Federer, 39, has not played since February because of two knee surgeries and does not plan to return to competition until 2021. Federer won his 20th major title at the 2018 Australian Open but Nadal has steadily narrowed the gap since then as he won the French Open twice more and the United States Open in 2019 to bring his total to 19.
Nadal, true to character, has downplayed the chase.
“I am happy with who I am,” he said, tapping his chest with an index finger, in an interview with The New York Times earlier this year. “I was very happy with 16, very happy with 17, very happy with 18, very happy with 19, and if one day I get to 20, I will be very happy, too. But my level of happiness is not going to change because of this. Do I make myself clear?”
When pressed, he has acknowledged that he is not immune to the lure of the history books. But he has always been more interested in looking forward to the next point, the next match, the next challenge than looking back at all the castles he has built on the clay and elsewhere.
It is his not-so-secret weapon — that deep focus on process over destination.
Though he was the reigning champion at the U.S. Open, he decided not to play in New York this year and remained at home in Majorca, Spain, where he trained on clay at his eponymous academy. He believed that making the trip to the United States would risk wearing him down for the abbreviated clay-court season, with the French Open coming just two weeks after the men’s U.S. Open final.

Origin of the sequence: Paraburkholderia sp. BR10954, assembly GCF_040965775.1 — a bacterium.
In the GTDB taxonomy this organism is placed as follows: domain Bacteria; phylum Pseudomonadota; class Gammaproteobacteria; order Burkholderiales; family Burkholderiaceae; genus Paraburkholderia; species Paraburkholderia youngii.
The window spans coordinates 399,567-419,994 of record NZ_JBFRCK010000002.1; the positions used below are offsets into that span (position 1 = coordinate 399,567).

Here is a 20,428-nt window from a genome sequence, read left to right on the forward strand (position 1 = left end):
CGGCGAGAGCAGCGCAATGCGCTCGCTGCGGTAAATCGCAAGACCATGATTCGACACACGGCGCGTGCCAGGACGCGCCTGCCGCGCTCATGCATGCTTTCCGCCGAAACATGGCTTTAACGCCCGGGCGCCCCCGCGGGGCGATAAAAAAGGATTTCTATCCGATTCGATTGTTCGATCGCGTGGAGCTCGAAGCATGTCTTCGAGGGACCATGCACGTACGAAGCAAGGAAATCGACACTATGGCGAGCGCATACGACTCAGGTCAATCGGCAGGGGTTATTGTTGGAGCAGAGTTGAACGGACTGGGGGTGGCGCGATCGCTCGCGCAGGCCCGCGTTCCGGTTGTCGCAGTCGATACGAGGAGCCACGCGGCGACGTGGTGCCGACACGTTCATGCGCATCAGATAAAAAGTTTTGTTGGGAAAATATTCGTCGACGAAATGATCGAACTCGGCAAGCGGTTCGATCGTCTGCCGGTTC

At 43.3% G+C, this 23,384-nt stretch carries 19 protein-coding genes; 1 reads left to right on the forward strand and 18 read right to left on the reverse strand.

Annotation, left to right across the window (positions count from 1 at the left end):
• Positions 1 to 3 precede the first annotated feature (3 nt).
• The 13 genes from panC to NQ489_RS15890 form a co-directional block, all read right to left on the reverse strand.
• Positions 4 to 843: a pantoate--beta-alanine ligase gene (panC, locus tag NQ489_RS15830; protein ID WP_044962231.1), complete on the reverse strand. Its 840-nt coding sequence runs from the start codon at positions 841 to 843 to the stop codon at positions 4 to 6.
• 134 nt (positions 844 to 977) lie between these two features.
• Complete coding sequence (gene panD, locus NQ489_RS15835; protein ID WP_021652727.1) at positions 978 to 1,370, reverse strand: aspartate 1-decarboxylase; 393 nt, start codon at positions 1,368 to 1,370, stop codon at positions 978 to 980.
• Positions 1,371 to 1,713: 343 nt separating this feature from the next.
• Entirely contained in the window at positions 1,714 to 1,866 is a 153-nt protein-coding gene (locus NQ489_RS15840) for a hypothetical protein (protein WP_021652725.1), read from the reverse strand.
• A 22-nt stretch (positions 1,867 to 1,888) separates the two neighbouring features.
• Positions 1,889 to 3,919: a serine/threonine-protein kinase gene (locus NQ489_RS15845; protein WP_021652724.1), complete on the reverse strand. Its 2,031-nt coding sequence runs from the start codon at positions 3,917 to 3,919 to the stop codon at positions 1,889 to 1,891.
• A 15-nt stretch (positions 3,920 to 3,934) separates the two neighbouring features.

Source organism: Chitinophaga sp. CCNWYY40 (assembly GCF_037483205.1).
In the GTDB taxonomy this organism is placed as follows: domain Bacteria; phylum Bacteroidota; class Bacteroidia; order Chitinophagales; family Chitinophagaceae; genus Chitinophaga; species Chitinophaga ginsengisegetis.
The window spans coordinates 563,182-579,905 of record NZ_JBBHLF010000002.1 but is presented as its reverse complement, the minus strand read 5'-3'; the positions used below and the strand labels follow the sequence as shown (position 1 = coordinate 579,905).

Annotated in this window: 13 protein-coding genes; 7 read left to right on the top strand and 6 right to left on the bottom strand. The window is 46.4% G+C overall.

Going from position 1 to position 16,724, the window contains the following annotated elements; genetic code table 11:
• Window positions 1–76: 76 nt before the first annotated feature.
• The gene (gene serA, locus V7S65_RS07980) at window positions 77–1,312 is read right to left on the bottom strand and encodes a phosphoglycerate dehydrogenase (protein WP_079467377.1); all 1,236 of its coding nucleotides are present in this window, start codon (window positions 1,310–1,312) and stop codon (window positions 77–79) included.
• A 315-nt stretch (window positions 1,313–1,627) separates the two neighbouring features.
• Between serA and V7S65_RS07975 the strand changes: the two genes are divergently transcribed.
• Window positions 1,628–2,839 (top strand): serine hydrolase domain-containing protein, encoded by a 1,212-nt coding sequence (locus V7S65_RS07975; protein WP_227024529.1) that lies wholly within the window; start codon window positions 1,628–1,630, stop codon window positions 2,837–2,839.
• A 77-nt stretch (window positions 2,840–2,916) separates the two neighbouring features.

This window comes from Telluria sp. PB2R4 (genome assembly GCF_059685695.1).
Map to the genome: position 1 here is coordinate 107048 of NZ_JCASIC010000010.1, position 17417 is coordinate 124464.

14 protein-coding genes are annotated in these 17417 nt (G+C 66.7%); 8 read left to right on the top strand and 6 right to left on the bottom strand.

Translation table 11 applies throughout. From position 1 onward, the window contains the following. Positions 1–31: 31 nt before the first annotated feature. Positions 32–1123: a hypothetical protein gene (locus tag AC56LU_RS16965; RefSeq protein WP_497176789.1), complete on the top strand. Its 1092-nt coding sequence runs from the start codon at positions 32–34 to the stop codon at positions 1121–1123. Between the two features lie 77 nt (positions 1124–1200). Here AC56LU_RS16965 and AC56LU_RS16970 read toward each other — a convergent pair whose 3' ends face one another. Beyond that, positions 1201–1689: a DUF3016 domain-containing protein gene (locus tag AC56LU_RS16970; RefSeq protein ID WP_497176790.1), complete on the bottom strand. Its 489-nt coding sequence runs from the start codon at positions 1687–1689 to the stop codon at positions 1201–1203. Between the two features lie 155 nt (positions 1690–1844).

So far, so smart, but he is on new ground here. He has never won the French Open without winning a clay-court tournament in the lead-up and no one has ever won a French Open in October. His forehand is not bouncing as high in the cool conditions. His serve is not traveling as quickly: down, on average, four miles per hour from 2019.
But despite all of the above, he has yet to drop a set in the tournament.
After fighting through a 14-minute opening game on Friday to hold serve against Schwartzman, he worked his way through the grinding first set, full of double-digit rallies and all-court hustle.
He adjusted after losing to Schwartzman in Rome: moving in closer on first-serve returns and much closer on second-serve returns. It paid off with break after break, and though Schwartzman tried drop shots, they were not as consistently successful.